2016, Vol. 7, Issue 2, pp 409-418
In his book about ‘Who owns Scotland and how they got it’, Andy Wightman tells the story of a miner walking home one night with a couple of pheasants in his jacket when he gets stopped by the landowner. ‘This is my land’, the laird tells him, ‘and my pheasants, so hand them back’. The miner says, ‘Your land—how did you get it?’ ‘I inherited it from my father’, says the laird. ‘And who did he get it from?’ ‘From his father; this land has been in our family for four hundred years.’ ‘And how did they get it then, four hundred years ago?’ ‘Well’, says the laird, ‘they fought for it’. ‘Fine’, replies the miner. ‘Take your jacket off and I’ll fight you for it now.’
Sometimes situations or events rupture the routine expectations we have and which we behave in accordance with. In doing so they can expose the grounds on which these expectations rest, and they may force us to consider in a new light what has been extensively taken for granted. In responding to such an experience it is sometimes a matter of re-adjusting, of shifting the cognitive framework, of re-interpreting. Other times, the jolt is more serious and cannot be readily assimilated. In the shock it produces, there is a sense of unease, a sense of strangeness—which is sometimes registered in uneasy laughter—that will not easily go away. The story of the miner and the landowner might work in this way. Landholding is not something we take our jackets off and fight for. It is regulated by the laws of property, inheritance, title registration and the like. Except, that at some point it isn’t, or wasn’t. That property in land is gained, at some time in the past, by violence or theft is not likely to be disputed; but it does commonly have to be forgotten. This goes as much for continents—Australia in 1788, for example—as it does for landed estates (and the birds that just happen to live on them). To be too-reminded of this however provokes a sense of disorientation. And precisely because of this, it feels like something must be done about it by way of response. But what exactly? Even that greatest of philosophers of consistency, Immanuel Kant, in noting the same problem about theft and property, was forced to respond in a most unphilosophical way: ‘Best not to dwell on it’, he said, ‘just start from where we are and what we’ve got now’. (Perhaps someone should have asked Mr Kant to take his jacket off … )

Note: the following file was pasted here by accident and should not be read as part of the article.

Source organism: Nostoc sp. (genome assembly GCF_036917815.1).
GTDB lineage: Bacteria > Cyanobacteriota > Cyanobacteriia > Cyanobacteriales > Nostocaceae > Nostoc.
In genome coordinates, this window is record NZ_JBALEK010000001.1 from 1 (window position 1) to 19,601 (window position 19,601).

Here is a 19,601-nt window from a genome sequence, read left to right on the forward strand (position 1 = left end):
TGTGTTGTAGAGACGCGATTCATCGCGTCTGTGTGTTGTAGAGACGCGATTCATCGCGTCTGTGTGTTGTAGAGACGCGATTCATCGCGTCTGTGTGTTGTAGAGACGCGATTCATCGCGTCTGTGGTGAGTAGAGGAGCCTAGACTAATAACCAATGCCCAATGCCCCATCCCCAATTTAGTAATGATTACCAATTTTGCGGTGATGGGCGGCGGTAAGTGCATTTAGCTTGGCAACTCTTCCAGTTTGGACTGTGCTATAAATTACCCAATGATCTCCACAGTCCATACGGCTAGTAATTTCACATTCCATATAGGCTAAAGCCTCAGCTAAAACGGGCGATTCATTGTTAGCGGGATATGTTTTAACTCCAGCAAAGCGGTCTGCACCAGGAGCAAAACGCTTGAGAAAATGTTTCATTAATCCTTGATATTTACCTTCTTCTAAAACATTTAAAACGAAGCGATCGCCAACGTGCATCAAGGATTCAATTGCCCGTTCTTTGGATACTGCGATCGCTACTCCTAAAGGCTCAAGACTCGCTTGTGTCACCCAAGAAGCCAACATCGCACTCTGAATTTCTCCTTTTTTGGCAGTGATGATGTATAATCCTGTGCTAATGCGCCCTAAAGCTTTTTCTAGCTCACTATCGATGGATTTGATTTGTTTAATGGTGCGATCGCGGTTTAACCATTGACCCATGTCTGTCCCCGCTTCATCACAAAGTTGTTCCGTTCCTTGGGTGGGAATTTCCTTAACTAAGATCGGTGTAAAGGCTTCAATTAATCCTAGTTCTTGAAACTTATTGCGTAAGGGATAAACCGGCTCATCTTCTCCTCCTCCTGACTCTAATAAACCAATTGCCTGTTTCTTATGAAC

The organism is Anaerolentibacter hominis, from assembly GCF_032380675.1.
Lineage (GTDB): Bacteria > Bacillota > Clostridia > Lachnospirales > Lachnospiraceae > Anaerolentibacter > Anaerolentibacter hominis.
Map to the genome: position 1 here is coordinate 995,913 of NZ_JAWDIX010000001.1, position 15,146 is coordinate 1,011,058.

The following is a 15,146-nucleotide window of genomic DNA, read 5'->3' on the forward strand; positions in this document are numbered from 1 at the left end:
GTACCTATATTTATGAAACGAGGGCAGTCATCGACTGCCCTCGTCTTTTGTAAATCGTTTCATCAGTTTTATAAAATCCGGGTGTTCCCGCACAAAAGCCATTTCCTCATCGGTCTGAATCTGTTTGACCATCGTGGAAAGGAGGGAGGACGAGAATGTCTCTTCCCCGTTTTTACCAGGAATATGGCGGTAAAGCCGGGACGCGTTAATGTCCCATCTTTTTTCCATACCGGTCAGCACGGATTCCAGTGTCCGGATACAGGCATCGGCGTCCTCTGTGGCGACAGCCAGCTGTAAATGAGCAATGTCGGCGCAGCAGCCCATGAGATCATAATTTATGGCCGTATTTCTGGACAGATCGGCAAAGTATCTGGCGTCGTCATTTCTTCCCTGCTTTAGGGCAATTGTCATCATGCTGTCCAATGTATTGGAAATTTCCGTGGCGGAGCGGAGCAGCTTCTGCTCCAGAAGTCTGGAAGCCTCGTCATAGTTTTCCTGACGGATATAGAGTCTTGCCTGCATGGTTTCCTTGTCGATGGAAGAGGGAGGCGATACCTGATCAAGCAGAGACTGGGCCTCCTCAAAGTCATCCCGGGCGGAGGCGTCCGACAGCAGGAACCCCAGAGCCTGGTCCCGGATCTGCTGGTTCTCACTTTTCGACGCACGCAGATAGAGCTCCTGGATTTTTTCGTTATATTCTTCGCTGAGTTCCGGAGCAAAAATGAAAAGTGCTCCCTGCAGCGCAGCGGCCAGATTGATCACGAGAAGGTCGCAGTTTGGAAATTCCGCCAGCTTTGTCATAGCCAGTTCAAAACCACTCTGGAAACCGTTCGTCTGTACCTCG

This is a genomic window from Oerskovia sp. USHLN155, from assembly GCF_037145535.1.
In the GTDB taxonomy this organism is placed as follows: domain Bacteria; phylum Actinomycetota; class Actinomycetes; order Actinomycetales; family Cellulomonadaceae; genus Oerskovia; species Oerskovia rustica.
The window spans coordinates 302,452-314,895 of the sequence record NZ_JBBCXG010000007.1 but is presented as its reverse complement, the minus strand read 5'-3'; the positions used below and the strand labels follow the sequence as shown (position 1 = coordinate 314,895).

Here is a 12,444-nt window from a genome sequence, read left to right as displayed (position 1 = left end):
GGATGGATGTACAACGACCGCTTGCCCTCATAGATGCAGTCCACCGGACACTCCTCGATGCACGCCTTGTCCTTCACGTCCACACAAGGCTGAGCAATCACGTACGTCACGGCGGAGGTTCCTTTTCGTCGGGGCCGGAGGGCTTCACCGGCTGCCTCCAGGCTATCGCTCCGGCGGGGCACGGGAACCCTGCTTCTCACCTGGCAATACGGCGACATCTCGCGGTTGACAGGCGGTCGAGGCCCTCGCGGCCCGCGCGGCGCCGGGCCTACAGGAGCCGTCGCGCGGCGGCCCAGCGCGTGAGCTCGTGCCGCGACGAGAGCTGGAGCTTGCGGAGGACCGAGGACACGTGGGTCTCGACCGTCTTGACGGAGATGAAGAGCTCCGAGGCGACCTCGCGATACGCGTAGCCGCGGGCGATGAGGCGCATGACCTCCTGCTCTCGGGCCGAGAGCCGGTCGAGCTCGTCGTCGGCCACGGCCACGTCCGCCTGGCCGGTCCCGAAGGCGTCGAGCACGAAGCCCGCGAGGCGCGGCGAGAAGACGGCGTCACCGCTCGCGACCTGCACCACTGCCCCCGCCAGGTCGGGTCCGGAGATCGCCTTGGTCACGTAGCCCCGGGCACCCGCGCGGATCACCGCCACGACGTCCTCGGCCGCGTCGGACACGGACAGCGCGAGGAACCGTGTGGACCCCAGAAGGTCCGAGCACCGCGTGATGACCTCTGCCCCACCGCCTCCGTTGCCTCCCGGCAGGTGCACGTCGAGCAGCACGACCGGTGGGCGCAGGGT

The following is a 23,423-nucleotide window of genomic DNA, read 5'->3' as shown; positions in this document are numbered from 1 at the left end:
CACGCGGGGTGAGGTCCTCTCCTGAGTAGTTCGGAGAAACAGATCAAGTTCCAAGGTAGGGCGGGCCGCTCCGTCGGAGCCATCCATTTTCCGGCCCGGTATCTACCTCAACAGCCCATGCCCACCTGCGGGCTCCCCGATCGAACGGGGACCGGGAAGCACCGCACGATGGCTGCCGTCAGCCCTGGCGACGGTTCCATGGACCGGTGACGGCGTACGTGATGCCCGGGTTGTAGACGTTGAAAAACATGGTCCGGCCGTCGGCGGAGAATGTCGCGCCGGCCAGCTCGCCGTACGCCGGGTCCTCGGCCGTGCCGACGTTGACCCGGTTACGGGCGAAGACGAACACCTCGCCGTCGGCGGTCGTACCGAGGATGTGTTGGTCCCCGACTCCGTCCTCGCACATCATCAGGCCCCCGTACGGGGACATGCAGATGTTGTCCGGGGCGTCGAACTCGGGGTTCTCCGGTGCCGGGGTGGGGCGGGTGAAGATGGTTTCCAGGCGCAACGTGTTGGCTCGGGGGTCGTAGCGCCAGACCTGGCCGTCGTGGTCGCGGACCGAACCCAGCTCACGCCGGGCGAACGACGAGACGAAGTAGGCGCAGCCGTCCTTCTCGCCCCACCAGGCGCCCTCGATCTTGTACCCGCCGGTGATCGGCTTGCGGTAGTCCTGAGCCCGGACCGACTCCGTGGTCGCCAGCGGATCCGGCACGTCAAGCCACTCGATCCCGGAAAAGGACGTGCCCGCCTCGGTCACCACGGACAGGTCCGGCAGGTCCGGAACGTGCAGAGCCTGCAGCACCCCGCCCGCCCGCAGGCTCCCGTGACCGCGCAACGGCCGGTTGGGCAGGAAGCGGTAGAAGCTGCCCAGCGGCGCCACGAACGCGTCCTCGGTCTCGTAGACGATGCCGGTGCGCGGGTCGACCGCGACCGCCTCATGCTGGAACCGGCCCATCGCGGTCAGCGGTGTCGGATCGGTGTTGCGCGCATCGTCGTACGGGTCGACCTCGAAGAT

Where exactly the boundary between property and theft is drawn—between what is a legal gain and what an illegal one—seems to have a degree of contingency to it. But that there is such a boundary, which must be established if we are to have settled—or ordered—ways of acting with respect to each other and things in our society, appears however, to be necessary. Yet this very necessity seems, in turn, to have something of the contingent about it—in the origins of landed property, a taking, say, that is, from the perspective of the order it brings into being, itself neither legal nor illegal: in Australia, a non-justiciable act of sovereignty that ‘founds’ the nation and its law; or in the case of the laird’s ancestor, the founding of right on the basis of might...